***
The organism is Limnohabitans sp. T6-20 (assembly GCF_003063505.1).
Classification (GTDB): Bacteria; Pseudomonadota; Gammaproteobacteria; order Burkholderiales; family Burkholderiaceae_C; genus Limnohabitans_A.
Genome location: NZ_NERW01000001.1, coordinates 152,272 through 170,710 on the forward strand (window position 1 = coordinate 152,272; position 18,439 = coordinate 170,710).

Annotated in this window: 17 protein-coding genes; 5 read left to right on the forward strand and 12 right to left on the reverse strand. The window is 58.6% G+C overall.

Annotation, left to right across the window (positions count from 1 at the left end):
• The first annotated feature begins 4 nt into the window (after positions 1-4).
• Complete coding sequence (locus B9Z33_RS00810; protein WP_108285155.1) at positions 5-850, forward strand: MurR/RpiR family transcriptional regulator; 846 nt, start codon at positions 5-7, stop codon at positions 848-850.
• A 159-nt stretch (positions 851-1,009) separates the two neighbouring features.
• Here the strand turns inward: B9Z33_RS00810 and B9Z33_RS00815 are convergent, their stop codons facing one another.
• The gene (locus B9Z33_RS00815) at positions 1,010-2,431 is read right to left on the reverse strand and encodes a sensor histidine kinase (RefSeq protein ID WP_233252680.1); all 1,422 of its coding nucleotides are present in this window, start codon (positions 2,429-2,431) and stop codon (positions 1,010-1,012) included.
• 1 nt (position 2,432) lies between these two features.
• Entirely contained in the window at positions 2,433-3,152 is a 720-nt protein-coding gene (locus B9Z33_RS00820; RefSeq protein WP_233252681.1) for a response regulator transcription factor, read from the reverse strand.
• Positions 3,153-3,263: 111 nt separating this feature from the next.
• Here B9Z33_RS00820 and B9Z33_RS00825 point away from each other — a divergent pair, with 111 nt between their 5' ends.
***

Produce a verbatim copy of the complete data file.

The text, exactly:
The organism is Limnohabitans sp. T6-20 (assembly GCF_003063505.1).
Classification (GTDB): Bacteria; Pseudomonadota; Gammaproteobacteria; order Burkholderiales; family Burkholderiaceae_C; genus Limnohabitans_A.
Genome location: NZ_NERW01000001.1, coordinates 152,272 through 170,710 on the forward strand (window position 1 = coordinate 152,272; position 18,439 = coordinate 170,710).

Annotated in this window: 17 protein-coding genes; 5 read left to right on the forward strand and 12 right to left on the reverse strand. The window is 58.6% G+C overall.

Annotation, left to right across the window (positions count from 1 at the left end):
• The first annotated feature begins 4 nt into the window (after positions 1-4).
• Complete coding sequence (locus B9Z33_RS00810; protein WP_108285155.1) at positions 5-850, forward strand: MurR/RpiR family transcriptional regulator; 846 nt, start codon at positions 5-7, stop codon at positions 848-850.
• A 159-nt stretch (positions 851-1,009) separates the two neighbouring features.
• Here the strand turns inward: B9Z33_RS00810 and B9Z33_RS00815 are convergent, their stop codons facing one another.
• The gene (locus B9Z33_RS00815) at positions 1,010-2,431 is read right to left on the reverse strand and encodes a sensor histidine kinase (RefSeq protein ID WP_233252680.1); all 1,422 of its coding nucleotides are present in this window, start codon (positions 2,429-2,431) and stop codon (positions 1,010-1,012) included.
• 1 nt (position 2,432) lies between these two features.
• Entirely contained in the window at positions 2,433-3,152 is a 720-nt protein-coding gene (locus B9Z33_RS00820; RefSeq protein WP_233252681.1) for a response regulator transcription factor, read from the reverse strand.
• Positions 3,153-3,263: 111 nt separating this feature from the next.
• Here B9Z33_RS00820 and B9Z33_RS00825 point away from each other — a divergent pair, with 111 nt between their 5' ends.